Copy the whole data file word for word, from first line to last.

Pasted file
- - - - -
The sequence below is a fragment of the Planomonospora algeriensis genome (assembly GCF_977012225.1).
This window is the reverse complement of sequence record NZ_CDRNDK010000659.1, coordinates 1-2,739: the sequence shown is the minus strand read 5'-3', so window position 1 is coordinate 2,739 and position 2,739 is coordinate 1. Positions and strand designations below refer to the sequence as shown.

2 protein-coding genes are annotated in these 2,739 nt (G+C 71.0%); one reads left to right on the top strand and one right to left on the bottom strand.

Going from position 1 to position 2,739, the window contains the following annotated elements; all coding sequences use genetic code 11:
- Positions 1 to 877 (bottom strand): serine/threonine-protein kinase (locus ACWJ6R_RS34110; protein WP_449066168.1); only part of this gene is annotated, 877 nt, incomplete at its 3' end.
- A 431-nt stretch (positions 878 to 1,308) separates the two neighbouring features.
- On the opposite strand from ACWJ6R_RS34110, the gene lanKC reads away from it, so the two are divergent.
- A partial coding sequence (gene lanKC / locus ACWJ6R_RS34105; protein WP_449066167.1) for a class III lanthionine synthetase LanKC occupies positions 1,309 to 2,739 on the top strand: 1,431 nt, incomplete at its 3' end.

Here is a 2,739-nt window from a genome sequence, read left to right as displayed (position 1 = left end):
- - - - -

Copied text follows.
The sequence below is a fragment of the Planomonospora algeriensis genome (assembly GCF_977012225.1).
This window is the reverse complement of sequence record NZ_CDRNDK010000659.1, coordinates 1-2,739: the sequence shown is the minus strand read 5'-3', so window position 1 is coordinate 2,739 and position 2,739 is coordinate 1. Positions and strand designations below refer to the sequence as shown.

2 protein-coding genes are annotated in these 2,739 nt (G+C 71.0%); one reads left to right on the top strand and one right to left on the bottom strand.

Going from position 1 to position 2,739, the window contains the following annotated elements; all coding sequences use genetic code 11:
- Positions 1 to 877 (bottom strand): serine/threonine-protein kinase (locus ACWJ6R_RS34110; protein WP_449066168.1); only part of this gene is annotated, 877 nt, incomplete at its 3' end.
- A 431-nt stretch (positions 878 to 1,308) separates the two neighbouring features.
- On the opposite strand from ACWJ6R_RS34110, the gene lanKC reads away from it, so the two are divergent.
- A partial coding sequence (gene lanKC / locus ACWJ6R_RS34105; protein WP_449066167.1) for a class III lanthionine synthetase LanKC occupies positions 1,309 to 2,739 on the top strand: 1,431 nt, incomplete at its 3' end.

Here is a 2,739-nt window from a genome sequence, read left to right as displayed (position 1 = left end):